Given that most of this year’s holiday shopping is taking place online, you are probably doing even more research than usual about which consumer technology product to buy for the gadget enthusiast in your life. For example, if your dad bought a windshield-mounted GPS device back in 2004 and delighted in how the British lady’s voice guided him successfully to unfamiliar destinations, you are probably looking for another gadget that will enhance his driving experience.
Heads up devices, which display information about route conditions directly onto the windshield in an effort to reduce distracted driving, are one such type of device that exists today as a stocking stuffer, but its enthusiasts hope that it will one day become a standard feature of cars. If you read far enough on the “standard features of tomorrow” website, you will find frequent mention of lidar, a laser technology currently used in driving assistance technologies and which has potential applications for self-driving vehicles.
This week, lidar emerged from the recesses of car geek websites and onto the front page of news sites as the founder of a lidar technology company has just become one of the world’s youngest self-made billionaires. Of course, high-tech safety features do not always add as much safety as they promise the seat belt remains the safest safety feature in your car. Meanwhile, technology in which the car has a mind of its own can even make driving more dangerous. If you have been injured in an accident where state-of-the-art car technology malfunctioned, contact a Louisiana car accident lawyer.
Current and Future Lidar Applications in Cars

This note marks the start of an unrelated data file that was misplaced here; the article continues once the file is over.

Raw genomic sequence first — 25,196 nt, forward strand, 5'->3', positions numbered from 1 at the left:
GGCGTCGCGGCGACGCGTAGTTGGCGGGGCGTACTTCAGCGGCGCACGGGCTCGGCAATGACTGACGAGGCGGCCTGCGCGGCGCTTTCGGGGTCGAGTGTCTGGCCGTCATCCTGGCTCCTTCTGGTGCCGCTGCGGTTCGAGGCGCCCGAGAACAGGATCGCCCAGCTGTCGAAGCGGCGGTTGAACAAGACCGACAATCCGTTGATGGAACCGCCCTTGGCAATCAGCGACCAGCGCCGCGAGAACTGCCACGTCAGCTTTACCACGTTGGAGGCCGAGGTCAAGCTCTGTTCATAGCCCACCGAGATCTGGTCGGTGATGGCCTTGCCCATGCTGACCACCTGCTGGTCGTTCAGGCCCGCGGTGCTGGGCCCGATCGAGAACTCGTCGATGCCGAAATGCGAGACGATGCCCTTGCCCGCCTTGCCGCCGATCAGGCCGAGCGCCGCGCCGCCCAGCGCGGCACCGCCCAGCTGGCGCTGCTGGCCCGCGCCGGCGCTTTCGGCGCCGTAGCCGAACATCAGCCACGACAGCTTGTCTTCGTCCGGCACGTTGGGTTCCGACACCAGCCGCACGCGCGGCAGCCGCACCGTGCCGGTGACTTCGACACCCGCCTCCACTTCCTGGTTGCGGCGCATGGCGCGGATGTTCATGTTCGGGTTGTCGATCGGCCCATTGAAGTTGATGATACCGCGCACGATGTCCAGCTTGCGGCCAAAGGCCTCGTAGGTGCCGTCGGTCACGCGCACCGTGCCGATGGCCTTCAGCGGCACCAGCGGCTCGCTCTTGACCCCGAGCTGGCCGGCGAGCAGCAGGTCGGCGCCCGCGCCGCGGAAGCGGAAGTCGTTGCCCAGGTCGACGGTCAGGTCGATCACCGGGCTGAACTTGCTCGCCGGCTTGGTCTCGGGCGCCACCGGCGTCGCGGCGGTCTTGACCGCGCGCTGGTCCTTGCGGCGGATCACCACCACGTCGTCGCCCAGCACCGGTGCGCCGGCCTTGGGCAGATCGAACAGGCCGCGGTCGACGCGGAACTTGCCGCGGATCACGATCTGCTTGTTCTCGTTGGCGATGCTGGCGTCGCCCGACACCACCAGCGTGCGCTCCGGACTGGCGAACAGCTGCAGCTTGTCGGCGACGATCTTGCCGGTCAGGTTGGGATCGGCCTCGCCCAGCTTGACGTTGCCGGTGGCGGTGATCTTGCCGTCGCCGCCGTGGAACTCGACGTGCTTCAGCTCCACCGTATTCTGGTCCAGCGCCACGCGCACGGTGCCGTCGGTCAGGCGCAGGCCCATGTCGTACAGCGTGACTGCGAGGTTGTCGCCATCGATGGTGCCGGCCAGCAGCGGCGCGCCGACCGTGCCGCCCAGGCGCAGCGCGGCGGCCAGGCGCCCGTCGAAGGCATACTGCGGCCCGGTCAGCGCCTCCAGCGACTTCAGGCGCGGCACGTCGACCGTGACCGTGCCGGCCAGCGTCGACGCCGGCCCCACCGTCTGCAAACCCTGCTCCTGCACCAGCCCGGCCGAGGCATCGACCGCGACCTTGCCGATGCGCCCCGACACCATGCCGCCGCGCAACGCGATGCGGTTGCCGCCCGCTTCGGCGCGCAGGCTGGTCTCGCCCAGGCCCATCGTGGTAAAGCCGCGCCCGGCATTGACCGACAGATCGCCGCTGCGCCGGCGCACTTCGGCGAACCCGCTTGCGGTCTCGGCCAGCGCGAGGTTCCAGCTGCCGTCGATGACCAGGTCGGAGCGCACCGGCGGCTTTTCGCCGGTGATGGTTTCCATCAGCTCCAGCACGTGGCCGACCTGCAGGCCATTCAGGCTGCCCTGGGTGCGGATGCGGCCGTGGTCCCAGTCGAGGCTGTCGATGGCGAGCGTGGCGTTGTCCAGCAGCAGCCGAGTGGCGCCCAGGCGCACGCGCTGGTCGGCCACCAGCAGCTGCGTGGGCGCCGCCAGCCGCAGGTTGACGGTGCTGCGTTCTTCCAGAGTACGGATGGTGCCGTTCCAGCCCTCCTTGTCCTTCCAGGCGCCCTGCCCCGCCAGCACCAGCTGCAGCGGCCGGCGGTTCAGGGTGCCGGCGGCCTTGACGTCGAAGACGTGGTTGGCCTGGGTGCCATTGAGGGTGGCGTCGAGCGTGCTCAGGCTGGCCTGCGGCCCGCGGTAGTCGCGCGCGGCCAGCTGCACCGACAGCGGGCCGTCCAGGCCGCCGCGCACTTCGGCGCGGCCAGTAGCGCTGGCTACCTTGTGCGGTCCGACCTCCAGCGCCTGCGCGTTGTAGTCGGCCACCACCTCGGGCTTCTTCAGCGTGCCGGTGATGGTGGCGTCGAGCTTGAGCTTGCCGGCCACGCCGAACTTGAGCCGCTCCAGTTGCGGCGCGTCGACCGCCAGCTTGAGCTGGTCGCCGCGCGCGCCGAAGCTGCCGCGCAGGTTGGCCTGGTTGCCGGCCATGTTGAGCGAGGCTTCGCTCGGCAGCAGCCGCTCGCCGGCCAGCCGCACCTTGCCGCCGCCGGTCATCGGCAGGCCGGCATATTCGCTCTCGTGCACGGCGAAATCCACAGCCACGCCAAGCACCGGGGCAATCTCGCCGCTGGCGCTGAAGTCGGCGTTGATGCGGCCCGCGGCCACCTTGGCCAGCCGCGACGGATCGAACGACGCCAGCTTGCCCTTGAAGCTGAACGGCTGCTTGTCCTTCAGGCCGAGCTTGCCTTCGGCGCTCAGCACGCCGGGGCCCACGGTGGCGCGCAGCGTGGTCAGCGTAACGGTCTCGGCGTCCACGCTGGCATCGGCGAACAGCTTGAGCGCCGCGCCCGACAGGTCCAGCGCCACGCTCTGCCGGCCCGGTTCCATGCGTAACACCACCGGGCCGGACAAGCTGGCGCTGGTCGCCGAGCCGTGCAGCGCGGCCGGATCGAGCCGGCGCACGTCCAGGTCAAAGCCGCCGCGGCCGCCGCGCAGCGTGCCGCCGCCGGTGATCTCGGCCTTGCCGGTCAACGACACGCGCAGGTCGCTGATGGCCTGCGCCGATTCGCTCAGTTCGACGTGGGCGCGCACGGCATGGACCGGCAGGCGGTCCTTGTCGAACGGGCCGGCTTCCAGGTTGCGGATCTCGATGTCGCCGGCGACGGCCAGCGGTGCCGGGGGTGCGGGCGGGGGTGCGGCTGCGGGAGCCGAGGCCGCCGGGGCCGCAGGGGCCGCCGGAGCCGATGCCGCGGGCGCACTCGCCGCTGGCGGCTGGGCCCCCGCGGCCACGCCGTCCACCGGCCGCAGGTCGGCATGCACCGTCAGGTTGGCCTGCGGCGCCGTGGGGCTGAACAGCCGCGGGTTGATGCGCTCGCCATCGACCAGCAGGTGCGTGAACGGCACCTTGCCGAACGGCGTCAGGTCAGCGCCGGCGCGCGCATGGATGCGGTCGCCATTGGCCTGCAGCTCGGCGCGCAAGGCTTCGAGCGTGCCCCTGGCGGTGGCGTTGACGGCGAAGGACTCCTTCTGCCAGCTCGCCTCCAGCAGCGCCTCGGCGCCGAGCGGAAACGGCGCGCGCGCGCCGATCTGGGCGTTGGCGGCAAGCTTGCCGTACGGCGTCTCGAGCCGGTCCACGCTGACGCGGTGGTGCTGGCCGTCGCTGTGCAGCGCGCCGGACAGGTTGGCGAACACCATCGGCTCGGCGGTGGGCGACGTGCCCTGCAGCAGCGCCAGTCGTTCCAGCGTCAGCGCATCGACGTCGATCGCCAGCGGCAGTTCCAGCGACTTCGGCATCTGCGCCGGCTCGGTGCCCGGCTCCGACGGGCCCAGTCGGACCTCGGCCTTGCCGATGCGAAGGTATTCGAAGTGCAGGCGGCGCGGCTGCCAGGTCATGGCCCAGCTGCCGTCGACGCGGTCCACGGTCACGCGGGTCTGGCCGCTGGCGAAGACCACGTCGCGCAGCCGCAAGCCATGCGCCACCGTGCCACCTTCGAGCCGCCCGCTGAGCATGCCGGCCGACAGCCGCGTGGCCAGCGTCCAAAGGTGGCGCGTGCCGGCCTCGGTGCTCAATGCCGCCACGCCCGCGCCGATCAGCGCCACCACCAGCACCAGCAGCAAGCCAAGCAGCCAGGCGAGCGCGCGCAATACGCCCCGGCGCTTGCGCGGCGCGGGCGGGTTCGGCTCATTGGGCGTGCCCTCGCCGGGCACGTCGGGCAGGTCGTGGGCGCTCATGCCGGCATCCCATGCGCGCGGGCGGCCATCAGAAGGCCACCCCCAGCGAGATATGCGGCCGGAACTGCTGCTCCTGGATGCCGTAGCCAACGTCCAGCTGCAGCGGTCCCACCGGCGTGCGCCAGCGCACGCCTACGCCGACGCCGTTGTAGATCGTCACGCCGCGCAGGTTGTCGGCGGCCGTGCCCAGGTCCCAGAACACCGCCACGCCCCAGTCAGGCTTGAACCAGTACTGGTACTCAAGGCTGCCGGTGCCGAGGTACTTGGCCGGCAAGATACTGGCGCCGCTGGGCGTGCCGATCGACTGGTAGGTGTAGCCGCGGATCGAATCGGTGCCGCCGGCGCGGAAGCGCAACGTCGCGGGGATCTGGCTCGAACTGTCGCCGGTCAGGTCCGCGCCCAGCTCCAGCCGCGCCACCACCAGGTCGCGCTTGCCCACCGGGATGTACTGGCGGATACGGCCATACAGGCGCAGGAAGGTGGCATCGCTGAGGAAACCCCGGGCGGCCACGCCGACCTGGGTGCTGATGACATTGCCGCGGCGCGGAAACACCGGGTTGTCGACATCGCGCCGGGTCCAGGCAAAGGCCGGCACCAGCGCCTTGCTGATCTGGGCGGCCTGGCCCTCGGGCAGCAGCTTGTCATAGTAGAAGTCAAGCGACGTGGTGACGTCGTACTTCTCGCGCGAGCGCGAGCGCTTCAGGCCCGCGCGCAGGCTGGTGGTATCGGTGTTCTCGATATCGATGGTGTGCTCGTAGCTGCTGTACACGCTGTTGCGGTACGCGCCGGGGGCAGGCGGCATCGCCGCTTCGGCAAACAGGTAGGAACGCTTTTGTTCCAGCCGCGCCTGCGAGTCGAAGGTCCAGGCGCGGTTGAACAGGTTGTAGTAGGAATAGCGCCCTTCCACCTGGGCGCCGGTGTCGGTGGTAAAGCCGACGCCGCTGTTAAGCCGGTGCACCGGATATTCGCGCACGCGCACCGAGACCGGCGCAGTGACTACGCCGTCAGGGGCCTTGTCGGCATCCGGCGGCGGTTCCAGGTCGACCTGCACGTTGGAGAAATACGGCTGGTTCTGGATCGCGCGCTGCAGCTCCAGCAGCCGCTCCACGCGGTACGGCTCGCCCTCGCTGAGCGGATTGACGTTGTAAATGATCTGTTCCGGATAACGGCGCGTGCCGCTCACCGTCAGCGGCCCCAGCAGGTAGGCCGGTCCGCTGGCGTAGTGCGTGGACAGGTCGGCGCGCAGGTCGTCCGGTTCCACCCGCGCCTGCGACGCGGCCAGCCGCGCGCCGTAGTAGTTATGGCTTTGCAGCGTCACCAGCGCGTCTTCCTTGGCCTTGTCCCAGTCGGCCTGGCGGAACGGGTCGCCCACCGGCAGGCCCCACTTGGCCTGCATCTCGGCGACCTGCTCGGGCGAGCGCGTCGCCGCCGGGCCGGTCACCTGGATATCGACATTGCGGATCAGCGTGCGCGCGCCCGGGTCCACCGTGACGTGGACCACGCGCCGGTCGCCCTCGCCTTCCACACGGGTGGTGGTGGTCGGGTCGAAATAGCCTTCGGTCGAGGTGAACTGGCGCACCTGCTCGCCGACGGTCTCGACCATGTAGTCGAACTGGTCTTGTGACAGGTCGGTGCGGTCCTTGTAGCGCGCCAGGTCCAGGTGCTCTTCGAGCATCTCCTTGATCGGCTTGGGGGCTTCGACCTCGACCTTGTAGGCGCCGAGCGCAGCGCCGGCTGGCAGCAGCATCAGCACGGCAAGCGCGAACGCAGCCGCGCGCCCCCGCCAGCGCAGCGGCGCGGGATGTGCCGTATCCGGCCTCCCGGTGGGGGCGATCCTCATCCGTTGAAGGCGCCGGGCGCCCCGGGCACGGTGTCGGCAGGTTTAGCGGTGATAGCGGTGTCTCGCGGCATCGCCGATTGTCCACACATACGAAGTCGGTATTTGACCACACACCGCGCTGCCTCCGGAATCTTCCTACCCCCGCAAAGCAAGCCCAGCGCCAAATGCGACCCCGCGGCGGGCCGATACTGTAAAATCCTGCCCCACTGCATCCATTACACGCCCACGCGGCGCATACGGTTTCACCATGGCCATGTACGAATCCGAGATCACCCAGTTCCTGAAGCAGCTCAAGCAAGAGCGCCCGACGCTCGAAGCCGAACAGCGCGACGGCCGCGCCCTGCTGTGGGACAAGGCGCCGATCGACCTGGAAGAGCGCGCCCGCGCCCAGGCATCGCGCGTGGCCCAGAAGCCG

Lidar stands for “laser imaging, detection, and ranging.” It involves using a laser plus a hexagonal mirror to send the laser beam into six directions, so that three of the resulting beams can detect obstacles in the car’s path, while the others detect lane markings and other features of the road. It has been a part of object detection technology in cars for a long time; its current applications include adaptive cruise control, antilock brake systems, and emergency brake assist. Adaptive cruise control systems have been using lidar technology since the early 1990s. Many projects to develop self-driving cars incorporate lidar, in addition to other technologies, to enable the cars to navigate the roadways on their own.
The trouble with lidar is that, in rainy weather, the laser light reflects off of rain droplets, thereby confusing the car about where the obstacles, if any, are located. The bigger problem is that no technology thus far can substitute for the good human judgment required for safe driving.
Contact Patrick Yancey About Car Accident Cases
Flashy technology in cars can cause as many accidents as it prevents, especially when people put too much trust in it and stop being vigilant behind the wheel. A car accident lawyer can help you recover the financial security you lost because of a car accident. Contact the Law Office of Patrick H. Yancey in Houma, Louisiana to see if you have grounds for a lawsuit.